And Lehner is upbeat: “We don’t see a direct threat here. It is an individual retirement product with an occupational aspect and we assume that the Pensionskassen product is better. It may mean more competition but we don’t fear that, indeed we see it as positive because it will increase popular awareness to be benefit of the whole system.”
But have pension funds shaken off the stigma of the flight from guarantees? “In 2000 the guarantee worked fine, but in 2002 when it was needed the owners of the pension funds did not want to pay it, and the government ruled that it only required action from the providers of the funds if at the moment of an individual’s retirement money from his or her account was missing,” says Bednar.
“From their beginning in 1990 pension funds were required to guarantee a 1.5% interest rate over the previous five years,” adds Josef Woss of the Arbeiterkammer, which represents workers’ interests. “In 2002 the pension funds said that they could not pay the guarantee. Before a compromise could be reached the government indicated that it had no interest in an accommodation with the social partners and announced that it would change the legislation. So while that solved the problem for the funds, the workers were left with even bigger cuts than otherwise. You cannot establish confidence with such measures.”
“A lot of different arguments were included in the discussion on the minimum yield guarantees, and a lot of arguments were simply wrong,” says Lehner. “There were changes in the calculation method in 1996, the revised formula was complicated and made it much more difficult for Pensionskassen to achieve the goal compared to the initial formula from 1990 which had the function of securing a smooth development of the assets, but not to avoid any pension reduction. The unforeseeable situation on the capital markets in 2001 and 2002 made it obvious that the change was simply a mistake and it became clear that the amendment had to be reversed and the formula adapted to the new situation on the capital markets and its initial function. But while we welcomed the decision to amend the minimum yield guarantee once again in 2003, it was the government’s decision not ours.”

Bednar thinks the second pillar will not only survive but will grow as a result of the reduction in the state pension. And there is scope as Austrian corporate pensions make up a very small universe. “There are six multi-employer funds and a dozen single-employer funds, essentially for large companies like Shell,” says Bednar. “Altogether they have about €10bn. It’s very low by European standards.”
There have been advances. “The banking sector made a collective bargaining agreement to introduce a pension fund for the industry six years ago, but it is not a major industry,” he says. “Then last year the paper industry agreed to establish a compulsory industry-wide pension fund and we expect the second pillar to be compulsory within five years or so as a result of collective bargaining. The next industry may be metals or chemicals and among the last will be tourism, textiles and retail.”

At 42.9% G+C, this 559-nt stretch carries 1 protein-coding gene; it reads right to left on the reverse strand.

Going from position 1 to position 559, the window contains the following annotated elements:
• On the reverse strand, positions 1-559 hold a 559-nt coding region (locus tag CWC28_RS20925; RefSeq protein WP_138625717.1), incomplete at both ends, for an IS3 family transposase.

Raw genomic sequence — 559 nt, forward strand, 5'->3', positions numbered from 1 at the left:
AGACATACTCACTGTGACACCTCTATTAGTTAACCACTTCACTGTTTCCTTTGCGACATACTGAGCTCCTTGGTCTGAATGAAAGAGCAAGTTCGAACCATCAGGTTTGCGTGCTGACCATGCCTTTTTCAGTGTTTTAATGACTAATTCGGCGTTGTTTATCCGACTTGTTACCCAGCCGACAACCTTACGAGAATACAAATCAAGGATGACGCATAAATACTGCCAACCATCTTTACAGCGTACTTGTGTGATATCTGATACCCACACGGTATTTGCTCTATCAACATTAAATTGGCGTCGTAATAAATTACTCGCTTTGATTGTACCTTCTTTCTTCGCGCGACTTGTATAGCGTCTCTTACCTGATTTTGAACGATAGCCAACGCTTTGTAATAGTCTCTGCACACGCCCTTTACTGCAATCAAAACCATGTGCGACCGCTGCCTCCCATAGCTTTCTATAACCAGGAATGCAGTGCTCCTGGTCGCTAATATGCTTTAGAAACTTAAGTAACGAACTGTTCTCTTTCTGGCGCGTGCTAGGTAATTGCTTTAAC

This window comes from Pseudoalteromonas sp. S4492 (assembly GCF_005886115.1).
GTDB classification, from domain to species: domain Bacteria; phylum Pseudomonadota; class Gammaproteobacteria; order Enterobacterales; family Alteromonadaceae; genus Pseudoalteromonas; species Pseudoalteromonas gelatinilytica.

The pension reforms also included the shifting of civil servants into an occupational pension fund for state officials.
“Civil servants have their own single employer pension fund, so this will not have a direct impact on multi-employer pension funds like us,” notes Lehner. “But for spreading knowledge of the system among the population it is a very good thing. When the state decides to put civil servants into an occupational scheme it shows that the state trusts the system and thinks it is successful. This will boost confidence as people would not think the state would invest in a system that would not have a positive development in the future.”

Employers’ groups have raised doubts about the feasibility of paying occupational pensions contributions on top of those for the state pension. “If employers have to pay both sets of contributions we will have additional labour costs to the disadvantage of Austrian competitiveness and attraction as an investment target,” claims Manfred Engelmann of the Federal Economic Chamber, employers’ grouping. “Most Austrian industry is small and medium sized, with only 15% employing 500 or more people. Collective bargaining at a branch level is limited to wages, flexible working time, periods of notice and sometimes training questions but not pensions.”
But Schiendl is dismissive. “The fact is that the plan sponsor’s contribution payments into the pension fund are tax deductible so I do not agree with this argument,” he says.
And Lehner thinks the sector will grow. “Right now 20% of Austrian employees are in an occupational scheme but the European average is 50% and we don’t see any big difference between the Austrian system and common European practice,” he says. “The need is definitely increasing because the benefits from first pillar pensions will decrease, and the changes mean less pension for the coming generations. So there is a need to get from 20% of employees to 30% or 40% and consequently we see an increase in our beneficiaries.”
“The market has largely been distributed already and most large clients have already found their partner,” says Pinner. But he also sees possibilities for growth in the sector. “There is some outstanding business, for example the City of Vienna is expected to appoint a Pensionskasse for its municipal employees later this year, and that would be huge.”

In addition, construction group PORR is blazing a trail for the provision of an occupational pension for building workers. It already has a pension fund for its white-collar employees, through VBV. But it has introduced a corporate pension to build a closer relationship with its blue-collar workers. They are laid off in the winter, but a pension is seen as a tool to help keep good workers bound to the company when recruiting resumes in the spring when the weather improves.
But while the pension fund sector looks to have weathered the storms expected as late as the fourth quarter of last year, there are still potential challenges on the horizon. “Regarding uncertainties, there is the outcome of the general election in November,” says Pinner.
Pension reform is a work in progress and public opinion polls indicate that the current right of centre coalition will be impossible to recreate due to a collapse in support for its junior member. They also suggest that neither the social democrats (SPÖ), which have traditionally favoured a strong state system and in the past has expressed reservations about funded pensions, nor the conservative People’s Party (ÖVP), which formulated the reform agenda, will gain a majority. So it looks as if the outlook for pension funds rests on the parliamentary mathematics after the ballot.